Coco66 is having a different issue. They are a big, licensed bar that has a low legal capacity (74 people). They were hit for exceeding capacity. Given the coordinated aspect of their raid (there were representatives of different city agencies there, not just the NYPD), I’d conjecture that they have an enemy (annoyed neighbor, fired employee, scorned band, 86’d patron, etc) who managed to get them on a hit list. This doesn’t necessarily spell conspiracy. Any regular New Yorker can make trouble for a space by persistently abusing 311. Anyway, those sorts of actions are typically planned in advance. The fact of the coordinated-ness of the Coco66 raid shows the initiative there did not originate with the local precinct alone, so it’s not just a determined local lieutenant at work there.
Santos was shut down using anti-drug trafficking tactics, using a court order. That’s a completely different universe of the police than the local precinct, or the sort of North Brooklyn task force that would have put together the coordinated raid that shut down Coco66.
So, it’s pretty implausible that there’s a conspiracy going on here, but all we can do is guess. What is true is that nightlife in New York City is under a lot more scrutiny than in the past.
It’s for this reason that I have already been making moves to stop using spaces that are vulnerable to these sorts of easy shut-downs. My Halloween party tonight, for instance, is at the Ridgewood Masonic Temple, which is a licensed hall with a temporary special event permit to sell alcohol. If only there were more of these places available, and if only the cost of obeying the law were not so prohibitive (and in Santos, case, ineffective – they got shutdown despite obeying every law to the letter), you would see fewer events happening in “unlicensed” venues.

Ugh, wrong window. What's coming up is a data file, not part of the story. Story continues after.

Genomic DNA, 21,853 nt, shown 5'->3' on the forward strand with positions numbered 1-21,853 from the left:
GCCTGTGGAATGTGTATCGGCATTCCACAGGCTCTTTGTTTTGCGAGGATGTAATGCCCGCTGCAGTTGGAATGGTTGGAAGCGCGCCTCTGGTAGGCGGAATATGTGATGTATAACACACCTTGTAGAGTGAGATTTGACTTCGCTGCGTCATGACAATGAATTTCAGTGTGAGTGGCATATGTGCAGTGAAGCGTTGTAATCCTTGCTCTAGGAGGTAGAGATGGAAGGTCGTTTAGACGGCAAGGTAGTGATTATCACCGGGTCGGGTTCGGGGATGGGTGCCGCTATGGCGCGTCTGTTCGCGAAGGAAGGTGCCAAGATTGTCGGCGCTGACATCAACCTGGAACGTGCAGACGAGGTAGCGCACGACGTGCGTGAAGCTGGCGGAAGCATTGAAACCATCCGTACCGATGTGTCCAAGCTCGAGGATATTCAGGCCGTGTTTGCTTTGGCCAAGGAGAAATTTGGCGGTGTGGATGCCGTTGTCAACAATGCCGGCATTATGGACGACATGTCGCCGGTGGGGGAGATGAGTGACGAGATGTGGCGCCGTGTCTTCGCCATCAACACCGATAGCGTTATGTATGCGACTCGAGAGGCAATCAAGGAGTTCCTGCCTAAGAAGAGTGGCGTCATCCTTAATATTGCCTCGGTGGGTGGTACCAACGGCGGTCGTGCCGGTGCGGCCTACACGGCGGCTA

DOUCHEBAGS OF THE WEEK: Lombardi was shut down by some kids we threw out for #underagedrinking who called the cops on us.
— R▲mses (@JKRAMBOJK) October 31, 2010
The evidence backs him up: Coco66, by their own admission, were dealing not just with the cops but with the New York City Department of Buildings. The summons served to Santos, meanwhile, suggests their problems were drug-related, and had been a long time coming. (Justified or not.) And this is not the first time 171 Lombardy has been shut down: as Todd implies, the venue is not entirely licensed as a concert space. Most of all: it was Halloween weekend, a notoriously rowdy couple of days that the police surely dread and do everything in their power to contain.
Whether there is something more sinister going on, well, I guess we’ll find out when Santos’ lawyers get out of court today. In the meantime, we can at least be thankful that the show went on. “I don’t know the specifics on what happened last night other than that the show was shut down due to the space ‘not having the right kinds of permits,’ which I was totally unaware of,” Patrick’s co-promoter on Satuday night’s show, Jenn Pelly, writes us. “It sucked, a lot. But it was awesome to see Dom in the kitchen of silent barn until 4 a.m. Kids were going insane for it.”